Micro-Targeting Breakthrough?

Serious political junkies should check out this Sasha Issenberg article from Slate, which I missed when it was first posted on Wednesday. It’s about Project Narwhal, a semi-secret Obama ’12 campaign effort to integrate various databases in a way that should greatly improve both micro-targeting of messages and GOTV mobilization as election day nears. Here’s the basic info:

This year’s looming innovations in campaign mechanics will be imperceptible to the electorate, and the engineers at Obama’s Chicago headquarters racing to complete Narwhal in time for the fall election season may be at work at one of the most important. If successful, Narwhal would fuse the multiple identities of the engaged citizen—the online activist, the offline voter, the donor, the volunteer—into a single, unified political profile….

Full data integration would allow the campaign to target its online communication as sharply as it does its offline voter contact. When it comes to sensitive subjects like contraception, the campaign could rely on its extensive predictive models of individual attitudes and preferences to find friendly recipients…..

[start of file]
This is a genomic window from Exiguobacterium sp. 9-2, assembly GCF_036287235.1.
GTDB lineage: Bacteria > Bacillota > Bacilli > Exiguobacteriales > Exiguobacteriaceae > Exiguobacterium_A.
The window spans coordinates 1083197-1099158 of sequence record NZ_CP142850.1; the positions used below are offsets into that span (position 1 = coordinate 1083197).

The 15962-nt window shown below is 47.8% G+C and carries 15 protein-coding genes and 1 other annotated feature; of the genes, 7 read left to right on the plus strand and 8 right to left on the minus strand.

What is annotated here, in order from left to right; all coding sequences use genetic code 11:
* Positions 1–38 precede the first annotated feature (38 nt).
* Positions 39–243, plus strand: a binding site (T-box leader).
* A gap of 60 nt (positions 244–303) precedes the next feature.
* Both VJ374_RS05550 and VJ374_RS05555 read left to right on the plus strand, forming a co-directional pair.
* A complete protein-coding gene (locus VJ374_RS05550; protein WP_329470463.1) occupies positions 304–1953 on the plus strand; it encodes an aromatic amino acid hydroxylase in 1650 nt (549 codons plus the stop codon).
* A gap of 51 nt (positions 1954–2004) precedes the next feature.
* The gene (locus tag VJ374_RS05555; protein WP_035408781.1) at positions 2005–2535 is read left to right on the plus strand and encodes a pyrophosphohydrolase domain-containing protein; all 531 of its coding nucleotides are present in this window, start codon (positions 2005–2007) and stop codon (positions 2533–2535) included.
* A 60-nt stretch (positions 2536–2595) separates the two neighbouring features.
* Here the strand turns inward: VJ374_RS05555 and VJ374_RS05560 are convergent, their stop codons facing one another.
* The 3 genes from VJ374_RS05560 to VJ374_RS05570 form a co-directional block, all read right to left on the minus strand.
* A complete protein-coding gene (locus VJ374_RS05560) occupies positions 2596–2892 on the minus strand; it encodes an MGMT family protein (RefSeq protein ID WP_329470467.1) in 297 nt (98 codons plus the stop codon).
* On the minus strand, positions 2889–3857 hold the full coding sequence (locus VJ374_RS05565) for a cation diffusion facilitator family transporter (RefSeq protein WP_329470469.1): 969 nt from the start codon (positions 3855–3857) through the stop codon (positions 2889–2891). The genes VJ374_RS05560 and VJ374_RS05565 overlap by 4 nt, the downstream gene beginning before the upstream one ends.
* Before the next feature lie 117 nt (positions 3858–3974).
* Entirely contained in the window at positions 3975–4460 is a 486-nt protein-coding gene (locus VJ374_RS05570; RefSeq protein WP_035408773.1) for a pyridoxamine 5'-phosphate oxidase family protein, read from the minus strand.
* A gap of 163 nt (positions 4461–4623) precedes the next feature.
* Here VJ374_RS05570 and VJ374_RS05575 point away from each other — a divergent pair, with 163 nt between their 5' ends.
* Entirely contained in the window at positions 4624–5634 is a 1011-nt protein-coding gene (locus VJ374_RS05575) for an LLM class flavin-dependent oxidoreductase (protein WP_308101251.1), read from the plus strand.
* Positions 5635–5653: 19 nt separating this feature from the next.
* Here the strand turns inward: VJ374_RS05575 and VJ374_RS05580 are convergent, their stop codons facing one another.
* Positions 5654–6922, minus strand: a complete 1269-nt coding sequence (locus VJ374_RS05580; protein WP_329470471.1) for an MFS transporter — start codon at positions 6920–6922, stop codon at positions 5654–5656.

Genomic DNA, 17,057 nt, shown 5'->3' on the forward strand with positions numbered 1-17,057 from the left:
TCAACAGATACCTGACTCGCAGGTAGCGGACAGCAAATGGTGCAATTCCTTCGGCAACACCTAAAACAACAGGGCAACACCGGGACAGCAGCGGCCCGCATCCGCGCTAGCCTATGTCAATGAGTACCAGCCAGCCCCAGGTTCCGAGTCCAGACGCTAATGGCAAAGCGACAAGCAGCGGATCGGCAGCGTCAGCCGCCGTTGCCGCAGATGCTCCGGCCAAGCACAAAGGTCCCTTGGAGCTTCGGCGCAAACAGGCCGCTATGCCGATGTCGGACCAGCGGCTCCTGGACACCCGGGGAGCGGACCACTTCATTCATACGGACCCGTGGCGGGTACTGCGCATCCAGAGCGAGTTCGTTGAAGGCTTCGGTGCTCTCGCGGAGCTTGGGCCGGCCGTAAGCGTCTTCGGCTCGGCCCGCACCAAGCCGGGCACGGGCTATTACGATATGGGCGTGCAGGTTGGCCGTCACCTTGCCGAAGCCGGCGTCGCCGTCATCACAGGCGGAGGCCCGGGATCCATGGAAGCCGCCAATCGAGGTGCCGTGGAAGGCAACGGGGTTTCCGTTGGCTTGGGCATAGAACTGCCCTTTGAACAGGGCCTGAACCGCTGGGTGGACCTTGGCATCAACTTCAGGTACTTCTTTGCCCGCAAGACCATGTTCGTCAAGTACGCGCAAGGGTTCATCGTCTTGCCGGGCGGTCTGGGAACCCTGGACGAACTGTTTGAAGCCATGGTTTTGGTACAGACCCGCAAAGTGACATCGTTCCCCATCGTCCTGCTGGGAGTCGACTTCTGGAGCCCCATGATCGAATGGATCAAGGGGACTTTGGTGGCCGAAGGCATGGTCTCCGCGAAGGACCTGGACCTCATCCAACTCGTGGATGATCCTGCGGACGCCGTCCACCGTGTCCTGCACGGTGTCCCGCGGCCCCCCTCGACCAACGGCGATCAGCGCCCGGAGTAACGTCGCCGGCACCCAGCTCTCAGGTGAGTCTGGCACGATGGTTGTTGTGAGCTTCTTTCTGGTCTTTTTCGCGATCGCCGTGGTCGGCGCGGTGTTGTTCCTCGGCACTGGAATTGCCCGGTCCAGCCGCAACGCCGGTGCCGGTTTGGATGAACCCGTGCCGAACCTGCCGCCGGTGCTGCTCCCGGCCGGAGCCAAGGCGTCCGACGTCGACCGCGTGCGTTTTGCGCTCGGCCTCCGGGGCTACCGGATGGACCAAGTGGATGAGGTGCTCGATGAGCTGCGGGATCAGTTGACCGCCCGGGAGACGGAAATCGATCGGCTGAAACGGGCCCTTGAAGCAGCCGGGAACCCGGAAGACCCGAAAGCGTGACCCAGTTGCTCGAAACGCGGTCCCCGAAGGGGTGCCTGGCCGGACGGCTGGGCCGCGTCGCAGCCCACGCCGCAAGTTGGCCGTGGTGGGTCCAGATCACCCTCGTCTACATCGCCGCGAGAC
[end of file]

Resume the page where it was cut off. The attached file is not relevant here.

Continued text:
More broadly, Narwhal would bring new efficiency across the campaign’s operations. No longer will canvassers be dispatched to knock on the doors of people who have already volunteered to support Obama. And if a donor has given the maximum $2,500 in permitted contributions, emails will stop hitting him up for money and start asking him to volunteer instead. Those familiar with Narwhal’s development say the completion of such a technical infrastructure would also be a gift to future Democratic candidates who have struggled to organize political data that has been often arbitrarily siloed depending on which software vendor had primacy at a given moment.

I have no earthly idea whether Republicans are in a position to match the innovations in Project Narwhal, though the general assumption is that incumbent parties are in a vastly superior position to plan ahead, just as Bush’s 2004 campaign was able to do with its then-revolutionary micro-targeting intiatives.

In very close elections, these can be the things that really matter.

Support Nonprofit Journalism

If you enjoyed this article, consider making a donation to help us produce more like it. The Washington Monthly was founded in 1969 to tell the stories of how government really works—and how to make it work better. Fifty years later, the need for incisive analysis and new, progressive policy ideas is clearer than ever. As a nonprofit, we rely on support from readers like you.

Yes, I’ll make a donation

Ed Kilgore

Ed Kilgore, a Monthly contributing editor, is a columnist for the Daily Intelligencer, New York magazine’s politics blog, and the managing editor for the Democratic Strategist.